(None) Giovanni Battista Piranesi - Le Carceri d'Invenzione - Second Edition - 1761 - 02 - The Man on the Rack.jpg The Man on the Rack L BARE…ORAN
Giovanni Battista Piranesi - Le Carceri d'Invenzione - First Edition - 1750 - 03 - The Round Tower.jpg Giovanni Battista Piranesi - Le Carceri d'Invenzione - Second Edition - 1761 - 03 - The Round Tower.jpg The Round Tower
Giovanni Battista Piranesi - Le Carceri d'Invenzione - First Edition - 1750 - 04 - The Grand Piazza.jpg Giovanni Battista Piranesi - Le Carceri d'Invenzione - Second Edition - 1761 - 04 - The Grand Piazza.jpg The Grand Piazza
(None) Giovanni Battista Piranesi - Le Carceri d'Invenzione - Second Edition - 1761 - 05 - The Lion Bas-Reliefs.jpg The Lion Bas-Reliefs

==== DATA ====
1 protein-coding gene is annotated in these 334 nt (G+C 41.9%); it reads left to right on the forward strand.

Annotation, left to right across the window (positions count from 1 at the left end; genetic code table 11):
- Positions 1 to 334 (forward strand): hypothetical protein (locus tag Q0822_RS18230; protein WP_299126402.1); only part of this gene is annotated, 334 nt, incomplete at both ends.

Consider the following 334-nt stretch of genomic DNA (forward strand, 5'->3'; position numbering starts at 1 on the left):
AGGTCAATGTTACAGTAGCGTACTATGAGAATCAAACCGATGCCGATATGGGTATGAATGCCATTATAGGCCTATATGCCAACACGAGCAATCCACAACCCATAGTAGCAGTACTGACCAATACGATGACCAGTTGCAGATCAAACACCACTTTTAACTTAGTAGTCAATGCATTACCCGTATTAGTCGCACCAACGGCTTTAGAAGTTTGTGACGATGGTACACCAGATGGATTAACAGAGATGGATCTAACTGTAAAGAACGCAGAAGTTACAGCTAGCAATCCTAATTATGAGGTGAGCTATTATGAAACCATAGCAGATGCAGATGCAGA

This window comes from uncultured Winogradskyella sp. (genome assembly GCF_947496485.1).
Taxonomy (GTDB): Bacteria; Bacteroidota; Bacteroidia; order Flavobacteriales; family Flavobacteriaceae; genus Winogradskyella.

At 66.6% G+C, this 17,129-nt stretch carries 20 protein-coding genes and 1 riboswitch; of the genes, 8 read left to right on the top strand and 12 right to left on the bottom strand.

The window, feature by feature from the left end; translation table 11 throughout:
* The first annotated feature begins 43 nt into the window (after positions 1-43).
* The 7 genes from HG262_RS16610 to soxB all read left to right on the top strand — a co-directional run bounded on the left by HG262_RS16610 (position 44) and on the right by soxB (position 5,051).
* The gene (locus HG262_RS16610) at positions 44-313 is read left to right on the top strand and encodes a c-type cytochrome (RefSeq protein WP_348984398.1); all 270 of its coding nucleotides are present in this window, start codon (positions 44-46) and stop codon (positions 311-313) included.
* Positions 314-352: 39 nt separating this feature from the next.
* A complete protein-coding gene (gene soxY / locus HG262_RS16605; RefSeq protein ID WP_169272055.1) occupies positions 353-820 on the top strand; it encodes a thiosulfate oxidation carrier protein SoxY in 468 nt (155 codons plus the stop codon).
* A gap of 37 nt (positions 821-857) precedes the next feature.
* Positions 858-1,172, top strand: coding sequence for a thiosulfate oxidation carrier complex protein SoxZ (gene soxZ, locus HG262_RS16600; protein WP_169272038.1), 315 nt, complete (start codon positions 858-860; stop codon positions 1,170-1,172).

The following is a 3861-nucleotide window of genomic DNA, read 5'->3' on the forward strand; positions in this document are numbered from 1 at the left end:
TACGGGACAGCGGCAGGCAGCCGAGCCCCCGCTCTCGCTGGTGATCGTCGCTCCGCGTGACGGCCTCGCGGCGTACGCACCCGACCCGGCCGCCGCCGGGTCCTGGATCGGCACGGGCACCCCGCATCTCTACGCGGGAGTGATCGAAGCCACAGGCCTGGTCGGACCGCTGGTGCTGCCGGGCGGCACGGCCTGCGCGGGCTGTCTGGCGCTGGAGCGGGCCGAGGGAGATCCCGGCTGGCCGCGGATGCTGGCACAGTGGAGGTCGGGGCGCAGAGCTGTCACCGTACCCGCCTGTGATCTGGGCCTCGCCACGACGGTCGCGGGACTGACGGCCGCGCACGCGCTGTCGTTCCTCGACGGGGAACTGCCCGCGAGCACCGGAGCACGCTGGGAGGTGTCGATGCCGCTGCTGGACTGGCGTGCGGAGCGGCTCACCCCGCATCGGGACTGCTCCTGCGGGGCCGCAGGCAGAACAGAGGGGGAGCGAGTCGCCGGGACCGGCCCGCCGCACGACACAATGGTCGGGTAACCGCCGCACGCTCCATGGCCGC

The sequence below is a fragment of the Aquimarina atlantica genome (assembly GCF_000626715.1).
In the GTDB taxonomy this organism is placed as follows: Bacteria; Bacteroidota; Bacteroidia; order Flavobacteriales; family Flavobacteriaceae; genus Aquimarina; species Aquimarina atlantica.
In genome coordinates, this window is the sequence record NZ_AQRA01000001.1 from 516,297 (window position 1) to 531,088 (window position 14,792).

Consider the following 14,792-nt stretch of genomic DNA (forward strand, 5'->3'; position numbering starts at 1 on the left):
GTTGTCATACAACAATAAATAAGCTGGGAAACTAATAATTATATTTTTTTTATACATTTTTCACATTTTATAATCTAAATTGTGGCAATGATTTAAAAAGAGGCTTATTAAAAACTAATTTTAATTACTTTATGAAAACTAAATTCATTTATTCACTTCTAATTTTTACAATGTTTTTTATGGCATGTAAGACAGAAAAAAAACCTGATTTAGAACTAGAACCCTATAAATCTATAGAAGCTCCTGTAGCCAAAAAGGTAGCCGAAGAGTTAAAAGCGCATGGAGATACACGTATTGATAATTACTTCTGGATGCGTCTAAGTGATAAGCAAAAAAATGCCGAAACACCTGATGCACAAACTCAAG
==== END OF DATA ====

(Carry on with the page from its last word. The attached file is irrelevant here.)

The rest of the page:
Giovanni Battista Piranesi - Le Carceri d'Invenzione - First Edition - 1750 - 06 - The Smoking Fire.jpg Giovanni Battista Piranesi - Le Carceri d'Invenzione - Second Edition - 1761 - 06 - The Smoking Fire.jpg The Smoking Fire
Giovanni Battista Piranesi - Le Carceri d'Invenzione - First Edition - 1750 - 07 - The Drawbridge.jpg Giovanni Battista Piranesi - Le Carceri d'Invenzione - Second Edition - 1761 - 07 - The Drawbridge.jpg The Drawbridge
Giovanni Battista Piranesi - Le Carceri d'Invenzione - First Edition - 1750 - 08 - The Staircase with Trophies.jpg Giovanni Battista Piranesi - Le Carceri d'Invenzione - Second Edition - 1761 - 08 - The Staircase with Trophies.jpg The Staircase with Trophies (Illegible)
Giovanni Battista Piranesi - Le Carceri d'Invenzione - First Edition - 1750 - 09 - The Giant Wheel.jpg Giovanni Battista Piranesi - Le Carceri d'Invenzione - Second Edition - 1761 - 09 - The Giant Wheel.jpg The Giant Wheel